Tips for living with pain…

Oh great.  Here is yet another blog article trying to tell me how to live with pain.  What does this writer know?  This writer lives with 6 invisible diseases…and all of them have caused pain.  Hereditary Hemochromatosis (iron overload), Porphyria Cutanea Tarda (sensitivity to light, skin blisters), Hashimoto’s Thyroid (autoimmune…caused extreme stomach issues), Epstein-Barr Virus (felt entire vertebral column flare-up), Depression from pain, and Fribromyalgia (when anyone touched my skin, it felt like a slap).

Over the last three years, the pain continued to get worse.  I opted not to be on the pharmaceutical drugs due to the fact that HH is a genetic condition and no doctor could tell me for sure if the drugs would make my liver worse.  So pain it was.  But I wasn’t going to stop there.  I continued my search for things to help me cope that were going to work with my body naturally.  What did I find?

  1. Turmeric milk.  Turmeric has been used in India for thousands of years for its anti-inflammatory properties…due to the active compound curcumin.
  2. Relief.  Building on that, I take this product because it has ingredients such as glucosamine and chondroitin, but even more than that it also includes turmeric root extract, as well as yucca root, which has long been used for osteoarthritis as well as inflammation of the intestine.  Ah-ha.  Hmm.  Remember my stomach pain before?  Better within weeks of getting on this.
  3. Restorative yoga.  Yoga has been shown to decrease the stress hormone cortisol.  Do you think I might have been stressed when I moved if my whole body felt like it was on fire?  Yes.  Just a little.  The difference in restorative though, is that you get to use comfy bolsters, blocks and blankets.  So we made little nests, and sat in that pose for 5-15 minutes depending on what it was.  I had a hard time at first, but learned to let go of my expectations of what my body used to be able to do.  The poses became second nature.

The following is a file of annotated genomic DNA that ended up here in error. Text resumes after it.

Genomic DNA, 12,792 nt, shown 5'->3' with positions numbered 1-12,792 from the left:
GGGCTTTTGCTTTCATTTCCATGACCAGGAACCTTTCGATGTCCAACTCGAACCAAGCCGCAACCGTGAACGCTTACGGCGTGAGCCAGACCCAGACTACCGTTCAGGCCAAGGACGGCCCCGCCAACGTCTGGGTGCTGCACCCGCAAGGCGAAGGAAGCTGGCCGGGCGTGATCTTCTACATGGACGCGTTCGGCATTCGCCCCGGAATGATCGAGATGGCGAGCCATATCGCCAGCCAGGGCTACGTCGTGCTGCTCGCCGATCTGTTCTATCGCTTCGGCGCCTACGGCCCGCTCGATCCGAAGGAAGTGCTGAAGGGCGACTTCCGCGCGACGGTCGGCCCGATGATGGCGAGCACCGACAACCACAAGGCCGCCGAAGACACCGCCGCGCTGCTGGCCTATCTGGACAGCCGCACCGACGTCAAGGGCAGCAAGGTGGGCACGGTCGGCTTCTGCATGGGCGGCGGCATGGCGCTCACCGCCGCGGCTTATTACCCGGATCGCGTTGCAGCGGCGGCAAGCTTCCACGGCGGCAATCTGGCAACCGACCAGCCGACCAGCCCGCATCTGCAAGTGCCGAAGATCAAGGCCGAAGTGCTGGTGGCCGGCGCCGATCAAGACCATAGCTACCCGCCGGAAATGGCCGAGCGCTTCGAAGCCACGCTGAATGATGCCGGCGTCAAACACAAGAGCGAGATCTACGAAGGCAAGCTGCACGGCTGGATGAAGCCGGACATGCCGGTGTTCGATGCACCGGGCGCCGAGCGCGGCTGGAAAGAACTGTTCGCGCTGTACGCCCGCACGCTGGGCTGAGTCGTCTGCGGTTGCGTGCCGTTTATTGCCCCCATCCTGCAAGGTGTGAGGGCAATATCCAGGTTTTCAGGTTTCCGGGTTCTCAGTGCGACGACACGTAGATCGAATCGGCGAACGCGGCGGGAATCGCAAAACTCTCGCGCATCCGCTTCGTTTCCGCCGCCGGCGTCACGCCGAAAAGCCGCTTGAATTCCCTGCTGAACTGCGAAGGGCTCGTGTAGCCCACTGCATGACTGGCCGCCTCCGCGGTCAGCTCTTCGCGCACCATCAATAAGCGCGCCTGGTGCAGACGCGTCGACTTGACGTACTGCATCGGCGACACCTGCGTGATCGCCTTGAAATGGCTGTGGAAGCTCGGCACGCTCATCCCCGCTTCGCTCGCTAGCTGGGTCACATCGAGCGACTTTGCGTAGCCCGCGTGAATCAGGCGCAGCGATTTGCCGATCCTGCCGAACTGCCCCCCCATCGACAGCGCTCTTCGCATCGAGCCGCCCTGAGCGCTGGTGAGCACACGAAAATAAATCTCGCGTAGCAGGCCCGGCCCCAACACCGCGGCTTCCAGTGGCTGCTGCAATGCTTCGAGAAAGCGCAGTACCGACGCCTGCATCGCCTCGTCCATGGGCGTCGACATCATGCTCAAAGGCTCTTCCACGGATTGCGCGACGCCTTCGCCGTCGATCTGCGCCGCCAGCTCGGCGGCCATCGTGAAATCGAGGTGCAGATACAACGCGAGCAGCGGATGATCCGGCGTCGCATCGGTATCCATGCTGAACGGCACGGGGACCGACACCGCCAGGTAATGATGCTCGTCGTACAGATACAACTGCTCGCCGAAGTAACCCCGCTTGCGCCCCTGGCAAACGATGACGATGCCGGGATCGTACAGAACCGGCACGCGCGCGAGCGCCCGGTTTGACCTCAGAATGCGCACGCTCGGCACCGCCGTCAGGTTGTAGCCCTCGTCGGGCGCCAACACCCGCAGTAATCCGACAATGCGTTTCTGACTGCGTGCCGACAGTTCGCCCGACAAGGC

4. Vinyasa yoga for back pain.  I graduated to Vinyasa…honestly, only because a friend pulled me in the direction my mind was afraid to go.  When she suggested restorative, I gave it a try.  When she said that I could do Vinyasa and possibly teach one day, my mind shut her down due to the pain.  “She has no idea how much moving hurts.”  Said the mind…but the heart wanted to get better.  Thankfully, it’s pretty strong, and said “Let’s do this thing!!!”  And so I did.  Almost 200 hours later…the girl on fire.  Literally.
  5. Meditation-like thoughts.  When I felt myself go into the dark place of pain, I would literally stop and say things to myself like “I am breathing in.  I am breathing out.”  I didn’t come up with this on my own.  I read part of a Thich Nhat Hanh’s You are Here, except at the time, I didn’t want to be there.  ha.  So I never finished it.  But it did teach me to focus my breathing.
  6. Friends checking in on you.  This part became difficult.  Not many people were in this category.  When you are in pain, people slip away.  They do.  It’s not their fault, but it is in the human nature to be uncomfortable when you don’t know what to do.  Most don’t climb down in the hole with you.  Watch this short video to get the full meaning of “The Power of Empathy”.  Rarely can a response make something better, says Dr. Brown, what makes something better is a connection.

So my friends, I leave you with my connection to you.  I am in the hole with you.  I have climbed down there.  I will hug you.  I will give you that love and connection to your pain, but the next step is on you.

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